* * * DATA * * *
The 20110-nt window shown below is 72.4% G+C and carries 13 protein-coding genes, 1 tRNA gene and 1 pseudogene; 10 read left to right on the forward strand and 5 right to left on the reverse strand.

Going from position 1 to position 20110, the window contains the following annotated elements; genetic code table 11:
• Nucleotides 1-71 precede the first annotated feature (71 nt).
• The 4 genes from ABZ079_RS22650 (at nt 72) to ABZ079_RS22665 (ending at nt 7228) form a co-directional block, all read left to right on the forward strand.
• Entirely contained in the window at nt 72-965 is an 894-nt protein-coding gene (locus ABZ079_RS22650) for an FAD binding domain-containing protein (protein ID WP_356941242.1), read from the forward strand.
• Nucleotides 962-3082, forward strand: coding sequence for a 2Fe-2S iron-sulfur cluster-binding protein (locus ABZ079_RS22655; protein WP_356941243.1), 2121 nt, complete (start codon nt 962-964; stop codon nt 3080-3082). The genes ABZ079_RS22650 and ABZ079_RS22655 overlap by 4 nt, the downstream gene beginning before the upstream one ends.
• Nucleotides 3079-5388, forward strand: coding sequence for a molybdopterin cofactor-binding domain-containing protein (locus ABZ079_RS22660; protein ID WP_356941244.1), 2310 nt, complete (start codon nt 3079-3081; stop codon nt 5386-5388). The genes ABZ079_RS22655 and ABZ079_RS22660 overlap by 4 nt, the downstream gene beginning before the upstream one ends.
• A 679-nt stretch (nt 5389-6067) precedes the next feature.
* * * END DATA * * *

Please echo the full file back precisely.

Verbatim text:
The 20110-nt window shown below is 72.4% G+C and carries 13 protein-coding genes, 1 tRNA gene and 1 pseudogene; 10 read left to right on the forward strand and 5 right to left on the reverse strand.

Going from position 1 to position 20110, the window contains the following annotated elements; genetic code table 11:
• Nucleotides 1-71 precede the first annotated feature (71 nt).
• The 4 genes from ABZ079_RS22650 (at nt 72) to ABZ079_RS22665 (ending at nt 7228) form a co-directional block, all read left to right on the forward strand.
• Entirely contained in the window at nt 72-965 is an 894-nt protein-coding gene (locus ABZ079_RS22650) for an FAD binding domain-containing protein (protein ID WP_356941242.1), read from the forward strand.
• Nucleotides 962-3082, forward strand: coding sequence for a 2Fe-2S iron-sulfur cluster-binding protein (locus ABZ079_RS22655; protein WP_356941243.1), 2121 nt, complete (start codon nt 962-964; stop codon nt 3080-3082). The genes ABZ079_RS22650 and ABZ079_RS22655 overlap by 4 nt, the downstream gene beginning before the upstream one ends.
• Nucleotides 3079-5388, forward strand: coding sequence for a molybdopterin cofactor-binding domain-containing protein (locus ABZ079_RS22660; protein ID WP_356941244.1), 2310 nt, complete (start codon nt 3079-3081; stop codon nt 5386-5388). The genes ABZ079_RS22655 and ABZ079_RS22660 overlap by 4 nt, the downstream gene beginning before the upstream one ends.
• A 679-nt stretch (nt 5389-6067) precedes the next feature.